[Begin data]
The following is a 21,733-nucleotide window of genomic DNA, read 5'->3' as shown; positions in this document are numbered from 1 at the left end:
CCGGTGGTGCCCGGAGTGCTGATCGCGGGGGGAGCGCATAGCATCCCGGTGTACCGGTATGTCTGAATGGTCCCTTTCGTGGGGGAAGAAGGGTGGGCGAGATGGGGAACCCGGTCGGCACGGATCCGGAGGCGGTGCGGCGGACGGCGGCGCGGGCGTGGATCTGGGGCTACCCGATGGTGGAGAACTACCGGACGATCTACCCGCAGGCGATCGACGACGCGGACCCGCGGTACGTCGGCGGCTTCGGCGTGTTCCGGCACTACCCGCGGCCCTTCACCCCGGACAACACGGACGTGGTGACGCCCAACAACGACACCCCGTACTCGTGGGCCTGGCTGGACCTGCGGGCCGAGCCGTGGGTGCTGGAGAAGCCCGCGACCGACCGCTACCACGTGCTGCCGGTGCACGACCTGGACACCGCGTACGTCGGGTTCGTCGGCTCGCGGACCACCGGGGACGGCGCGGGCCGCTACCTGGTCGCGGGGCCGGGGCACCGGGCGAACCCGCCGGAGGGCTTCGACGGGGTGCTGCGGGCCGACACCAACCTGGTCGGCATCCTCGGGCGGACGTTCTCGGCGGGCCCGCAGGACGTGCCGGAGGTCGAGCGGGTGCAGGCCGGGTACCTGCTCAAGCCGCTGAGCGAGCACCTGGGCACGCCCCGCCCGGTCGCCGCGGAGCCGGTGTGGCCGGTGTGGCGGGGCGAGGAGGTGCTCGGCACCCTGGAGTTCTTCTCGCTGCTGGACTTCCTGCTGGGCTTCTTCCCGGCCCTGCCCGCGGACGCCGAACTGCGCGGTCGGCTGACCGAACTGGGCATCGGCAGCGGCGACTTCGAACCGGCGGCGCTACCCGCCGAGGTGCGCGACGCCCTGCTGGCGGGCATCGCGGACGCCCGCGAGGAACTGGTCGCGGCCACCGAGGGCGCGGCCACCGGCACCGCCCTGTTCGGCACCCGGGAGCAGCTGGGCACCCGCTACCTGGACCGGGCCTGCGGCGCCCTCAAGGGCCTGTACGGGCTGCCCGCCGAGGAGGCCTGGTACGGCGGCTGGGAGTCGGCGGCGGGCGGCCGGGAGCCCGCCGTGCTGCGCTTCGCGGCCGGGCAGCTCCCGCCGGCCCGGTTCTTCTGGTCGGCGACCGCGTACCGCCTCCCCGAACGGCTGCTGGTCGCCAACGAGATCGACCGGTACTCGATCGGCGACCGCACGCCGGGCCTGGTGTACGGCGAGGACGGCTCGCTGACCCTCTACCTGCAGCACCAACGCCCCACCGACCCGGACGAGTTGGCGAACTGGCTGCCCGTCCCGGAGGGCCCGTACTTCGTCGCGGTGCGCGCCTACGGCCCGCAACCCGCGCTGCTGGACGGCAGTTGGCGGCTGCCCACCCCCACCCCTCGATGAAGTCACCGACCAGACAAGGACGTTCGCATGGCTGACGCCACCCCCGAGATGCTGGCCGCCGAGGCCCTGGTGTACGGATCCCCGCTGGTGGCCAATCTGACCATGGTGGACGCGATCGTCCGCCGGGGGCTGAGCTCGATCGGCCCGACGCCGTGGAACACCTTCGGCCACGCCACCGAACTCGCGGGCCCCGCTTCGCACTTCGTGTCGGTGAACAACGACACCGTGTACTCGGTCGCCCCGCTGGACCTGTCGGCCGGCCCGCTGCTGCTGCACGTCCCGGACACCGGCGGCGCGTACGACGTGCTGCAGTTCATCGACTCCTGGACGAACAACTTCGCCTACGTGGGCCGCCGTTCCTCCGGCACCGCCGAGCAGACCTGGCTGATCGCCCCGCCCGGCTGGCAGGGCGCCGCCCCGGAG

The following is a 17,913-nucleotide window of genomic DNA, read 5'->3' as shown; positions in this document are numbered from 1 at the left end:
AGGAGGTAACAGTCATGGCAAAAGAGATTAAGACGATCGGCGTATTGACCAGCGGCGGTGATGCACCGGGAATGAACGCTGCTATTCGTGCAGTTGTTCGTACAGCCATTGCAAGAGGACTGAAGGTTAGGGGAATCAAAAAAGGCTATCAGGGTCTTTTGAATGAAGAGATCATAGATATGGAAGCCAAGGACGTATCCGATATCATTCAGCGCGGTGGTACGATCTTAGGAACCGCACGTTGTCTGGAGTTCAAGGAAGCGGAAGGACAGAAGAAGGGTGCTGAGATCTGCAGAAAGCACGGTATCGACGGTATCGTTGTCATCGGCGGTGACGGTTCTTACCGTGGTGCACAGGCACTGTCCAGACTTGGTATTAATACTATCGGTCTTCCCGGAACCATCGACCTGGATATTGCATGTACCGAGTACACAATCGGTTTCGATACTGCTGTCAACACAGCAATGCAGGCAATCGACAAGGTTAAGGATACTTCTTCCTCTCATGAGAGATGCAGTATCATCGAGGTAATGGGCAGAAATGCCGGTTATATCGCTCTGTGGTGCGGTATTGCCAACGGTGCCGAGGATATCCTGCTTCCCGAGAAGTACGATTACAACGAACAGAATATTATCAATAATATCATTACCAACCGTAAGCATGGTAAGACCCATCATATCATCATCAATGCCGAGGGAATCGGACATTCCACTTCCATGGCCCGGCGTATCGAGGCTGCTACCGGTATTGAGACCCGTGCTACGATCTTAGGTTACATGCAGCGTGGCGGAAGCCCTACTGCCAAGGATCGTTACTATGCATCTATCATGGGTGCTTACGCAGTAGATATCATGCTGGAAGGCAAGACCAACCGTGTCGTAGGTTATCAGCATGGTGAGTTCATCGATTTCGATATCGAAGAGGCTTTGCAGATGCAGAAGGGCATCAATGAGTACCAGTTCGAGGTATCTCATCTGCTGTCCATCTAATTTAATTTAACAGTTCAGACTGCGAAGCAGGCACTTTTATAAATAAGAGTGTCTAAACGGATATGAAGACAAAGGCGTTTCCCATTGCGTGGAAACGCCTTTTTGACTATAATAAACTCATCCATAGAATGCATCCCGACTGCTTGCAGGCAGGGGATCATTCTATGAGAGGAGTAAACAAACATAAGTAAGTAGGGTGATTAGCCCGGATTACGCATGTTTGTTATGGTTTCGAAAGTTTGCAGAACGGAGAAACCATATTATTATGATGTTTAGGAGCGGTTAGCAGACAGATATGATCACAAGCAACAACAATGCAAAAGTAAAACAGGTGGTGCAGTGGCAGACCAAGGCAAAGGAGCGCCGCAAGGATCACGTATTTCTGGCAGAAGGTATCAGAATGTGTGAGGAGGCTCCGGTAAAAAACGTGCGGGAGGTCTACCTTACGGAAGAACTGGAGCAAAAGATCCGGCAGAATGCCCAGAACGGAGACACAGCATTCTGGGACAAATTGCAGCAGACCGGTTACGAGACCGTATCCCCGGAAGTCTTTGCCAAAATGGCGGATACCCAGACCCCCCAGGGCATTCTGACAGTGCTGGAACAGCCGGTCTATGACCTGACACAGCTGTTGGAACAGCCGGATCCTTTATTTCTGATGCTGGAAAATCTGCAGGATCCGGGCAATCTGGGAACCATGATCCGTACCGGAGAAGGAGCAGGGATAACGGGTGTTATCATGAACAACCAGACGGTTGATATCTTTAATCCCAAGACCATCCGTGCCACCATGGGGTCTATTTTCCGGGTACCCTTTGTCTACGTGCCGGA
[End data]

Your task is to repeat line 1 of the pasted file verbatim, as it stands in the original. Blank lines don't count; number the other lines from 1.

The following is a 21,733-nucleotide window of genomic DNA, read 5'->3' as shown; positions in this document are numbered from 1 at the left end: